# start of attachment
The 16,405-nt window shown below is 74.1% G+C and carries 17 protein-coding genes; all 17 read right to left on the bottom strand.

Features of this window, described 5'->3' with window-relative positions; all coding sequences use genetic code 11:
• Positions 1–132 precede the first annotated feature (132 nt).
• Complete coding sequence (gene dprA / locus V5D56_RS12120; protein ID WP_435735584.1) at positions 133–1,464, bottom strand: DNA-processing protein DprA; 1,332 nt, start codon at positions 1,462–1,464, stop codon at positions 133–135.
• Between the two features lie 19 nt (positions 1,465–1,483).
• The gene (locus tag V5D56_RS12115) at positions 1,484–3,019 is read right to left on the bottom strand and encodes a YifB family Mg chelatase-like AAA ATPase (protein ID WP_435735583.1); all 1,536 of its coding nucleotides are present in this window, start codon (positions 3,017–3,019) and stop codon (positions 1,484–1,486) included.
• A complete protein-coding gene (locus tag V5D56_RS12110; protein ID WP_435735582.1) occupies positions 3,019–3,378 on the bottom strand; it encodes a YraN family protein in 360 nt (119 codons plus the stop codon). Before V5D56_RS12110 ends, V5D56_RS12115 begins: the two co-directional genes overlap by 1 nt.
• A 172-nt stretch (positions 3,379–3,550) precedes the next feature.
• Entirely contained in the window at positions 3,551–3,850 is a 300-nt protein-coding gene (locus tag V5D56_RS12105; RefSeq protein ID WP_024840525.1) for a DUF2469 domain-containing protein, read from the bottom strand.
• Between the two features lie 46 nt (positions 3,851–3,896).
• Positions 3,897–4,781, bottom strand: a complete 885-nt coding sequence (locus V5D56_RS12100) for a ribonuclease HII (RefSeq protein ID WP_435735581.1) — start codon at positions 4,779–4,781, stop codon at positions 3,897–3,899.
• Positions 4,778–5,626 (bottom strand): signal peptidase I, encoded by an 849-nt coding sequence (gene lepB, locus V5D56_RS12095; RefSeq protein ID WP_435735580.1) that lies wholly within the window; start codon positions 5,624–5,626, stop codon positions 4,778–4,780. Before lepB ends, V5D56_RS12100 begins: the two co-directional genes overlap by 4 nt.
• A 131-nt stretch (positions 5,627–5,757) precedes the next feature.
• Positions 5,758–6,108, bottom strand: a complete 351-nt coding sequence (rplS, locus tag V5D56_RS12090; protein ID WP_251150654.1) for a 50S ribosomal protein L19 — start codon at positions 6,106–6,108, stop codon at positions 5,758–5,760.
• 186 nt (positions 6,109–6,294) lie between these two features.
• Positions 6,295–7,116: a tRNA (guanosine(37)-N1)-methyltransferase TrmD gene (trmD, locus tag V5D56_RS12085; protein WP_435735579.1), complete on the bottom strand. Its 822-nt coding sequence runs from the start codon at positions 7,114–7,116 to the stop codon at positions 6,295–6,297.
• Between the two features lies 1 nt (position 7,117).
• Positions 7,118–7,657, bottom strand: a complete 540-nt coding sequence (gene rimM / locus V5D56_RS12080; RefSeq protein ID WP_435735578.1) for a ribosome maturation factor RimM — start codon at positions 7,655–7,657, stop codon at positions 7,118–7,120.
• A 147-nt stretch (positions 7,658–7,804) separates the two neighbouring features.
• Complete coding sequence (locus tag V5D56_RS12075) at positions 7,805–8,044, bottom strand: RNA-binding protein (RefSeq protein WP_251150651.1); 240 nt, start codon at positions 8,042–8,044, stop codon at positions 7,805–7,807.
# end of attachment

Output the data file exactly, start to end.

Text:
The 16,405-nt window shown below is 74.1% G+C and carries 17 protein-coding genes; all 17 read right to left on the bottom strand.

Features of this window, described 5'->3' with window-relative positions; all coding sequences use genetic code 11:
• Positions 1–132 precede the first annotated feature (132 nt).
• Complete coding sequence (gene dprA / locus V5D56_RS12120; protein ID WP_435735584.1) at positions 133–1,464, bottom strand: DNA-processing protein DprA; 1,332 nt, start codon at positions 1,462–1,464, stop codon at positions 133–135.
• Between the two features lie 19 nt (positions 1,465–1,483).
• The gene (locus tag V5D56_RS12115) at positions 1,484–3,019 is read right to left on the bottom strand and encodes a YifB family Mg chelatase-like AAA ATPase (protein ID WP_435735583.1); all 1,536 of its coding nucleotides are present in this window, start codon (positions 3,017–3,019) and stop codon (positions 1,484–1,486) included.
• A complete protein-coding gene (locus tag V5D56_RS12110; protein ID WP_435735582.1) occupies positions 3,019–3,378 on the bottom strand; it encodes a YraN family protein in 360 nt (119 codons plus the stop codon). Before V5D56_RS12110 ends, V5D56_RS12115 begins: the two co-directional genes overlap by 1 nt.
• A 172-nt stretch (positions 3,379–3,550) precedes the next feature.
• Entirely contained in the window at positions 3,551–3,850 is a 300-nt protein-coding gene (locus tag V5D56_RS12105; RefSeq protein ID WP_024840525.1) for a DUF2469 domain-containing protein, read from the bottom strand.
• Between the two features lie 46 nt (positions 3,851–3,896).
• Positions 3,897–4,781, bottom strand: a complete 885-nt coding sequence (locus V5D56_RS12100) for a ribonuclease HII (RefSeq protein ID WP_435735581.1) — start codon at positions 4,779–4,781, stop codon at positions 3,897–3,899.
• Positions 4,778–5,626 (bottom strand): signal peptidase I, encoded by an 849-nt coding sequence (gene lepB, locus V5D56_RS12095; RefSeq protein ID WP_435735580.1) that lies wholly within the window; start codon positions 5,624–5,626, stop codon positions 4,778–4,780. Before lepB ends, V5D56_RS12100 begins: the two co-directional genes overlap by 4 nt.
• A 131-nt stretch (positions 5,627–5,757) precedes the next feature.
• Positions 5,758–6,108, bottom strand: a complete 351-nt coding sequence (rplS, locus tag V5D56_RS12090; protein ID WP_251150654.1) for a 50S ribosomal protein L19 — start codon at positions 6,106–6,108, stop codon at positions 5,758–5,760.
• 186 nt (positions 6,109–6,294) lie between these two features.
• Positions 6,295–7,116: a tRNA (guanosine(37)-N1)-methyltransferase TrmD gene (trmD, locus tag V5D56_RS12085; protein WP_435735579.1), complete on the bottom strand. Its 822-nt coding sequence runs from the start codon at positions 7,114–7,116 to the stop codon at positions 6,295–6,297.
• Between the two features lies 1 nt (position 7,117).
• Positions 7,118–7,657, bottom strand: a complete 540-nt coding sequence (gene rimM / locus V5D56_RS12080; RefSeq protein ID WP_435735578.1) for a ribosome maturation factor RimM — start codon at positions 7,655–7,657, stop codon at positions 7,118–7,120.
• A 147-nt stretch (positions 7,658–7,804) separates the two neighbouring features.
• Complete coding sequence (locus tag V5D56_RS12075) at positions 7,805–8,044, bottom strand: RNA-binding protein (RefSeq protein WP_251150651.1); 240 nt, start codon at positions 8,042–8,044, stop codon at positions 7,805–7,807.